PORT ANGELES — A day after President Donald J. Trump signed a single-page executive order aimed at scaling back the Affordable Care Act, U.S. Rep. Derek Kilmer told Port Angeles Downtown Association members the fate of health insurance in the United States remains uncertain.
“On one side you have folks who treat [the ACA] as if it’s been handed down from God on stone tablets never to be adjusted in any way,” Kilmer, D-Gig Harbor, told downtown association members Saturday. “On the other hand you have folks that say scrap it, repeal the whole thing.
“Frankly, both of those approaches are misguided.”
He has yet to hear any proposals to replace the ACA, Kilmer said.
When asked about what is being done to help small businesses provide affordable health insurance to their employees, Kilmer said there is legislation that would provide tax support for small businesses trying to provide insurance.
“Most of the employers I’ve met with provided insurance to their employees,” the Port Angeles native said. “Those that didn’t, it wasn’t because they didn’t want to, it was because they couldn’t afford to.”
Kilmer was unavailable for an interview following the meeting.
“You’ve got small business people who pay huge premiums — $800 and up — and still have to wade through a $3,000 of $5,000 deductible,” said Young Johnson, PADA president. “Unless it’s a major medical issue, you still can’t afford to go to the doctor.”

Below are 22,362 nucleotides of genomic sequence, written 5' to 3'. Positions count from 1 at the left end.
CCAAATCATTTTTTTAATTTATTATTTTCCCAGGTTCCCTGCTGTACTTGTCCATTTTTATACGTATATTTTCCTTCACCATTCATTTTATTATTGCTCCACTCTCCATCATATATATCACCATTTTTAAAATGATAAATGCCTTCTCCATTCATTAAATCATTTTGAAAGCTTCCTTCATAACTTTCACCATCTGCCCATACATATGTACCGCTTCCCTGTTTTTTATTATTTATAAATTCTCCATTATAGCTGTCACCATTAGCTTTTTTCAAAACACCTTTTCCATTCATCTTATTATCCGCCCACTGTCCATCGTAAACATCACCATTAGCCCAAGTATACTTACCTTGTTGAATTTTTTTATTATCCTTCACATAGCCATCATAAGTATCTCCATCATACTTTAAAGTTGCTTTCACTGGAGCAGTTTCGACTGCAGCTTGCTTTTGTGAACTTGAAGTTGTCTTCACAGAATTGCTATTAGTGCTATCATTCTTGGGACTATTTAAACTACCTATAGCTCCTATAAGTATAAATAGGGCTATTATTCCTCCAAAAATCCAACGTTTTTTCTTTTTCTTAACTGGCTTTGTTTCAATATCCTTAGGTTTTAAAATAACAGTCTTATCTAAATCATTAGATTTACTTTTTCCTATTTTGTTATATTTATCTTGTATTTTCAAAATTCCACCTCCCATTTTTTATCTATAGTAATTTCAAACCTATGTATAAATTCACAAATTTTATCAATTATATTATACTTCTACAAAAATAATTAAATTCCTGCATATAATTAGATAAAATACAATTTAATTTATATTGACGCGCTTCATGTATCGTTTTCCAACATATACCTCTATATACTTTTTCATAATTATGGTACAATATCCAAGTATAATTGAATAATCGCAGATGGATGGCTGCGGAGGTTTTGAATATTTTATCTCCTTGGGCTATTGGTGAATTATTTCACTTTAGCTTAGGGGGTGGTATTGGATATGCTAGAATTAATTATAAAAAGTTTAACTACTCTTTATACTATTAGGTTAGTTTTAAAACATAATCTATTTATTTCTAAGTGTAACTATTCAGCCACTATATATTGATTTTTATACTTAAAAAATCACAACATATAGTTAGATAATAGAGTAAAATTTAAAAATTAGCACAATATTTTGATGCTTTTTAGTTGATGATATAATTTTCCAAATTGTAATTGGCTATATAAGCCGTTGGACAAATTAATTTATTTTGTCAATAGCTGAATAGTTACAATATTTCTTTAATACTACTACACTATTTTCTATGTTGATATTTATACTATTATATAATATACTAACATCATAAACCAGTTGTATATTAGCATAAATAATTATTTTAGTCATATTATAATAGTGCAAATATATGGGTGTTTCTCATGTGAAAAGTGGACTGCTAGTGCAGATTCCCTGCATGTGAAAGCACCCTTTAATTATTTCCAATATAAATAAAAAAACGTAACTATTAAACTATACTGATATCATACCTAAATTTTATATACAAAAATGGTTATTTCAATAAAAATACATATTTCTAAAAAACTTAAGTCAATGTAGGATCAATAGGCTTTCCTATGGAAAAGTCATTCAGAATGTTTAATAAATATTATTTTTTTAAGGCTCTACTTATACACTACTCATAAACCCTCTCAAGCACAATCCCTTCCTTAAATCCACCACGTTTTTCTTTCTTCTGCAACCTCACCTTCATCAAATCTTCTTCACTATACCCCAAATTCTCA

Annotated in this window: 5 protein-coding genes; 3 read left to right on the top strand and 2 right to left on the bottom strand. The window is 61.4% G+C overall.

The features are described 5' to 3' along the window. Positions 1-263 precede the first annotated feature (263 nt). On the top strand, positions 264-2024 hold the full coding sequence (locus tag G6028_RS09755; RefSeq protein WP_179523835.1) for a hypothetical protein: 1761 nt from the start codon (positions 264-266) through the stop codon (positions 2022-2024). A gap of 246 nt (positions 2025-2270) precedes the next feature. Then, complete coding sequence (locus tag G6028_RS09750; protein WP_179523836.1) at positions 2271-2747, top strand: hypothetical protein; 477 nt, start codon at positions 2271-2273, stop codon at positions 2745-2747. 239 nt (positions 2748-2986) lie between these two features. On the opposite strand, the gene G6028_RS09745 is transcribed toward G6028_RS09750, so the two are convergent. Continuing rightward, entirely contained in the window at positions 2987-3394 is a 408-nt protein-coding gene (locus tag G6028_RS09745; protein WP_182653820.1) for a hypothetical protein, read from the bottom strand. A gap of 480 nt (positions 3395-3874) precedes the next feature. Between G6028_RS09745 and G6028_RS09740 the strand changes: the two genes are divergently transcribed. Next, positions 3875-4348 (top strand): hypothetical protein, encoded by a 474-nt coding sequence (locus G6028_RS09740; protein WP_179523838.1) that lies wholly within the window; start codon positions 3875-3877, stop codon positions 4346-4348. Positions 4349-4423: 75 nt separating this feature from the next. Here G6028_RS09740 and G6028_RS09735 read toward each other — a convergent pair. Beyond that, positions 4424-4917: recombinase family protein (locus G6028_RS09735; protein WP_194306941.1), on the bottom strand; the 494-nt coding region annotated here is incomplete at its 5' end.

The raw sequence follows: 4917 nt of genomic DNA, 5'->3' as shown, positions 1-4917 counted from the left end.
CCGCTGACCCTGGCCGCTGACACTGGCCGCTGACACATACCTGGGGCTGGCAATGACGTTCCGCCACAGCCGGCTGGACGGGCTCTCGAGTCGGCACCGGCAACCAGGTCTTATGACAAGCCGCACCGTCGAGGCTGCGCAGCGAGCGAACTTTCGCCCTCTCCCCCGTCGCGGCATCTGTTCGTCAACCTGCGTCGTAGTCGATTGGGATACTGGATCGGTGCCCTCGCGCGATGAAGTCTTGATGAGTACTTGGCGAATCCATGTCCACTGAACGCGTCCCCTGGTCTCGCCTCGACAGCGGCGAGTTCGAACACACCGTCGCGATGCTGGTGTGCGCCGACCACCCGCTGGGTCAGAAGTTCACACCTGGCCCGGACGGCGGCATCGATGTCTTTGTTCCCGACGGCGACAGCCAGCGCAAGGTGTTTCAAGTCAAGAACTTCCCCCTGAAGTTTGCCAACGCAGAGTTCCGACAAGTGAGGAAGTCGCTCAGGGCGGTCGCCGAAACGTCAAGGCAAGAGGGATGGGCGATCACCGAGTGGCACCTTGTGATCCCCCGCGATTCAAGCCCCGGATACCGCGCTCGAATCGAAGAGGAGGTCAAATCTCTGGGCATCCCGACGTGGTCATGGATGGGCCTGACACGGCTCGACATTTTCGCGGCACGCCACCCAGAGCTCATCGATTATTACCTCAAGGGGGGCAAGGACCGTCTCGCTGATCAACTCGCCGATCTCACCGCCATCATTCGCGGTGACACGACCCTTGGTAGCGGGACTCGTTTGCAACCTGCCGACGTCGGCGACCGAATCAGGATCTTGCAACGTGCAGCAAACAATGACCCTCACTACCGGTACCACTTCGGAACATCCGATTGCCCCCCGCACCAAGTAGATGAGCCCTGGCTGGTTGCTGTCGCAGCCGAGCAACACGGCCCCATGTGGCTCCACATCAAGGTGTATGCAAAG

Kilmer told business owners the ACA is far from perfect, but that it has been a boon for Olympic Medical Center and thousands of people who were previously uninsured.
About 10,000 people in Clallam County gained health insurance after the ACA passed, allowing many to get preventive care that kept them out of emergency rooms, he said.
“It’s a good thing for every woman I represent who can’t be charged more simply because they are a woman,” he said. “Things like preventive care — mammograms and cancer screenings and annual physicals — can now be covered without copay.”
The problem locally and in other rural communities, he said, is that it’s difficult to find a primary care provider.
“Unfortunately while there was a lot of thought put into having people develop medical homes, there wasn’t enough effort to ensure you’re producing enough primary care providers in rural communities,” Kilmer said.
If Kilmer had it his way, Congress would keep some parts of the ACA and fix its problems, instead of replacing the whole thing.
“Let’s fix the things that need fixed,” he said.
Reporter Jesse Major can be reached at 360-452-2345, ext. 56250, or at firstname.lastname@example.org.